Mississauga legal group speaks out against anti-Chinese racism in wake of coronavirus outbreak
Fifteen local advocacy groups, including Mississauga Community Legal Services, are speaking out against anti-Chinese racism and xenophobia in the wake of the Wuhan coronavirus outbreak.
The outbreak began in Wuhan, China and is believed to have stemmed from a market where animals, many of them exotic, were kept in squalid conditions before being sold to consumers as food.
Health officials say that the risk of contracting the illness (which is associated with cold and flu-like symptoms) in Canada is low. According to the Canadian Press, more than 7,700 people in China have been diagnosed with the new coronavirus and 170 of them have died.
There are three confirmed cases in Canada.
Advocacy groups and local politicians, including Toronto Mayor John Tory, are asking GTA residents to refrain from discriminating against the Chinese-Canadian community in the wake of the outbreak.
"We support the recent statement from the York Region District School Board that the public should avoid discrimination and xenophobia during this recent outbreak of the coronavirus," the statement reads.
The statement says that parent groups in York Region started a petition calling on their school board to publicly expose families that have recently visited anywhere in China and to suggest that their children be prevented from attending school.
The statement says the petition specifically referred to families returning from China during the Lunar New Year.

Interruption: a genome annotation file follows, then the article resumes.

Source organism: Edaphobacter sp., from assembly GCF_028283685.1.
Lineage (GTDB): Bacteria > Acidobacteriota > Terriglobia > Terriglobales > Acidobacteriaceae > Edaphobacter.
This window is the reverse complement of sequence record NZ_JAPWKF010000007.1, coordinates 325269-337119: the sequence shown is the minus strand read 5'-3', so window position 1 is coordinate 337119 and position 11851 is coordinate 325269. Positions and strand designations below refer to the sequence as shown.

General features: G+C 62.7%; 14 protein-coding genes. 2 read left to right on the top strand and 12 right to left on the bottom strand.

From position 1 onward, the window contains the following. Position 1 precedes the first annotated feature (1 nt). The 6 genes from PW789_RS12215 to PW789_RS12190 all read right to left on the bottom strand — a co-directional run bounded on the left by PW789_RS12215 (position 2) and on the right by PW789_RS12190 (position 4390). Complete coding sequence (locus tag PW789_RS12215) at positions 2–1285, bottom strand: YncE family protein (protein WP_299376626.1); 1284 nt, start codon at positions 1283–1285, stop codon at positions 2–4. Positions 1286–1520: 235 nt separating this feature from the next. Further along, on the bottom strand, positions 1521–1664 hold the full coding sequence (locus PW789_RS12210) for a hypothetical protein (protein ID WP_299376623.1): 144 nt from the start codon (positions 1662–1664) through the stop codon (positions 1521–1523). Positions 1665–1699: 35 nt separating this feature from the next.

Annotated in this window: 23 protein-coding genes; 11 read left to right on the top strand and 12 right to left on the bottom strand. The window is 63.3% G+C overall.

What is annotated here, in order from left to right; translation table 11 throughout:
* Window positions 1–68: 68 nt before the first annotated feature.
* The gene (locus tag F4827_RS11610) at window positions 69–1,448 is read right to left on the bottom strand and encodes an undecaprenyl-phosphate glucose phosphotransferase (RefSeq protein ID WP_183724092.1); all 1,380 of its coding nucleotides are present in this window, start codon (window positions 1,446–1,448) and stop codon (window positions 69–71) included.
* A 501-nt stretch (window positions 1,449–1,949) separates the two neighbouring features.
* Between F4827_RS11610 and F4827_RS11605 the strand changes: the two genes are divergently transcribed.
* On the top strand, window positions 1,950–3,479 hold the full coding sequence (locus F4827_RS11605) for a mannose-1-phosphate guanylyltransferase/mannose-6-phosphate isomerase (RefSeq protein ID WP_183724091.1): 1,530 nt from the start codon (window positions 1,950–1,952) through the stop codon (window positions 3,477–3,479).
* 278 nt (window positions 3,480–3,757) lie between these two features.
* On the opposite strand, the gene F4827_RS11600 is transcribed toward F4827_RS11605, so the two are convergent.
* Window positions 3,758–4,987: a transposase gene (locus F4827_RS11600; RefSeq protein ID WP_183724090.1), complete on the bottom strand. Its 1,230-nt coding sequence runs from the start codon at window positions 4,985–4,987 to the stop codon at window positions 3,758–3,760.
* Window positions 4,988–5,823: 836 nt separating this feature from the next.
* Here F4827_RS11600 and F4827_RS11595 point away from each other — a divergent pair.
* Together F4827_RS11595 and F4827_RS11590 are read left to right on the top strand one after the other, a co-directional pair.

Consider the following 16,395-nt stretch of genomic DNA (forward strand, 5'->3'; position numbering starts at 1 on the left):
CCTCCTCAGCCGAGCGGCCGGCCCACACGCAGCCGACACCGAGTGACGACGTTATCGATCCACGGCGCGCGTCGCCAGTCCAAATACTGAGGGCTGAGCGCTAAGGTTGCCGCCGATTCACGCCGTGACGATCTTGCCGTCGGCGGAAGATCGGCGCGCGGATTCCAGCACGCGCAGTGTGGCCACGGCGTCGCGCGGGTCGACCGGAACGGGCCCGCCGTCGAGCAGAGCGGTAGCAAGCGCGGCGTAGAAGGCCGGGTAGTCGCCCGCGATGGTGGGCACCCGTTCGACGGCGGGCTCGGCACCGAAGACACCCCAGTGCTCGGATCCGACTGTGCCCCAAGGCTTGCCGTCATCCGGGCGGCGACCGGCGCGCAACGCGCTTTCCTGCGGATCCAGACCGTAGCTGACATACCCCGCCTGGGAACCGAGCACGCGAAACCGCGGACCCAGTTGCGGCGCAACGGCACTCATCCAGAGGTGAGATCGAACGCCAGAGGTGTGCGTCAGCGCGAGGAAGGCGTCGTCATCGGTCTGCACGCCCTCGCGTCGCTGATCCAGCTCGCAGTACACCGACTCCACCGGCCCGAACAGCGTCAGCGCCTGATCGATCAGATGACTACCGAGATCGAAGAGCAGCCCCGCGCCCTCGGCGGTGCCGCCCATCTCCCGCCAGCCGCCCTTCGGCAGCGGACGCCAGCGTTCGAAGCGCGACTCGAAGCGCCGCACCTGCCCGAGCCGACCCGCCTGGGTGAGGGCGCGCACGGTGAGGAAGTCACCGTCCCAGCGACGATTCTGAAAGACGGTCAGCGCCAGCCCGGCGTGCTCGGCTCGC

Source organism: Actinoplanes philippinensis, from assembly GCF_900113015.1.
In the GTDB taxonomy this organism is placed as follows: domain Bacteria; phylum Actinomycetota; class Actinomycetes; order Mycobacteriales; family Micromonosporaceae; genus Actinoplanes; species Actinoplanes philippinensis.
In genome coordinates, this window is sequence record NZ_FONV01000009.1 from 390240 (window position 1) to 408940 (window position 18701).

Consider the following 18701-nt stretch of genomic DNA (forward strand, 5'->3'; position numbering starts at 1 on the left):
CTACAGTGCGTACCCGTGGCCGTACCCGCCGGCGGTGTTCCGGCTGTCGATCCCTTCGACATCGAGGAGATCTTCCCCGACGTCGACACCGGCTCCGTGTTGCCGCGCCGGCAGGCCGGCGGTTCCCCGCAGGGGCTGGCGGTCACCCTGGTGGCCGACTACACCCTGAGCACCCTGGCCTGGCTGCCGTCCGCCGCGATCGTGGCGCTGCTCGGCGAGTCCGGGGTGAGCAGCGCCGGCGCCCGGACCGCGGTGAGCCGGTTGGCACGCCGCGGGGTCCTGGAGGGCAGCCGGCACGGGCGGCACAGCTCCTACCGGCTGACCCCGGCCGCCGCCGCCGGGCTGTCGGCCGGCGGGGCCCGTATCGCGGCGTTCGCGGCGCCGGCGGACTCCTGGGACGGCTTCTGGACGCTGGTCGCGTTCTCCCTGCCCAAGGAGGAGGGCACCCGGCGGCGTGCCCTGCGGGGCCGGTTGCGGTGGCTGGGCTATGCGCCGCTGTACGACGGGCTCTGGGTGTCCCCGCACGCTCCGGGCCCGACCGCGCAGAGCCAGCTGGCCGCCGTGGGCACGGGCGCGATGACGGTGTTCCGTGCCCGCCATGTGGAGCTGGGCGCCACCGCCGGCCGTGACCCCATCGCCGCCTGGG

The statement points out that even traditional flu can be deadly for some Canadians.
"Influenza and pneumonia are ranked among the top 10 leading causes of death in Canada. Each year in Canada, it is estimated that influenza causes approximately12,200 hospitalizations and 3,500 deaths annually. No one has ever suggested that we should quarantine students for 17 days each time they have the flu," the statement reads.
The groups are hoping to reassure residents, adding that the country's health care system is much better prepared to respond to the latest coronavirus outbreak than in 2003 with Severe Acute Respiratory Syndrome (SARS).
"The coronavirus is not isolated to people of one nationality or race. This is a world health issue that has its most serious impact in one area of China (Wuhan), but it has affected people of all different races," the statement reads.
"Some cases have been found in other parts of China and other parts of the world. East Asian Canadians were discriminated against during the SARS crisis despite the fact that the virus affected people of all races and nationalities."
The statement points out that discrimination against East Asian people at the time of SARS did not make the public safer, adding that it isolated people, entrenched stereotypes, led to increased bullying in schools and spread fear of people of East Asian heritage.
"It is vital that we learn from the lessons of 2003 and apply them in how we treat each other today. Racism has no place in our society or in our classrooms."
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